- $1.3 billion in funding for a range of targeted initiatives to address gender-based violence.
- $39.6 million in 2022-23 for additional support through the Escaping Violence Payment program
- $25 million over five years to trial innovative responses to address the behaviour of perpetrators
- $12.6 million over two years to extend the program assisting Temporary Visa Holders who are experiencing family, domestic and sexual violence.
- ‘$169.4 million for 500 frontline service and community workers to support women and children experiencing family, domestic and sexual violence, with support targeted to women and children in rural, regional and remote areas; First Nations people; the culturally and linguistically diverse community; women with disability; and the LGBTQIA+ community.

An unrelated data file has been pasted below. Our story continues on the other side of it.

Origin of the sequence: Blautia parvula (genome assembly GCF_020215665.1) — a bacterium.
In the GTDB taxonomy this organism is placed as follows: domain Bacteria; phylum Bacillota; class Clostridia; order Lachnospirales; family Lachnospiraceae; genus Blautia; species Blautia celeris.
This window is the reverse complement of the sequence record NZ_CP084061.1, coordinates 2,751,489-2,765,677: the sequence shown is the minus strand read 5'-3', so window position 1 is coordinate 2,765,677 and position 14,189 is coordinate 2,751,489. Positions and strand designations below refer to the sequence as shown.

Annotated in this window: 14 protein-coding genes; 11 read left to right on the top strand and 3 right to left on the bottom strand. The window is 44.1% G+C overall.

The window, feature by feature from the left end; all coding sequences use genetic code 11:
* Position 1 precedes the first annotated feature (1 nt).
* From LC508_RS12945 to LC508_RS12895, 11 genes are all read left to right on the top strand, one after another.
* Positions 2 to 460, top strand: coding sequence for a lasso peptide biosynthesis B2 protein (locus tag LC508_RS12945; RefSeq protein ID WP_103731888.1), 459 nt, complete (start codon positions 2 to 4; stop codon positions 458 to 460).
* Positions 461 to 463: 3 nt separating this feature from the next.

- $83.5 million over 6 years for consent and respectful relationships education, to prevent violence before it begins and support young people to develop safe and healthy relationships.
- $42.5 million to implement all recommendations of the Respect@Work report. This includes $32 million to fund Working Women’s Centres in all states and territories, which provide free advice and assistance to women on issues including workplace sexual harassment, discrimination and wage theft.
- $3.4 million to support the implementation of 10 days paid domestic and family violence leave.
- $3.0 million to restore funding to the National Family Violence Prevention Legal Service forum.
- $100 million for crisis and transitional housing options for women and children fleeing domestic and family violence and older women on low incomes who are at risk of homelessness, through the Housing Australia Future Fund.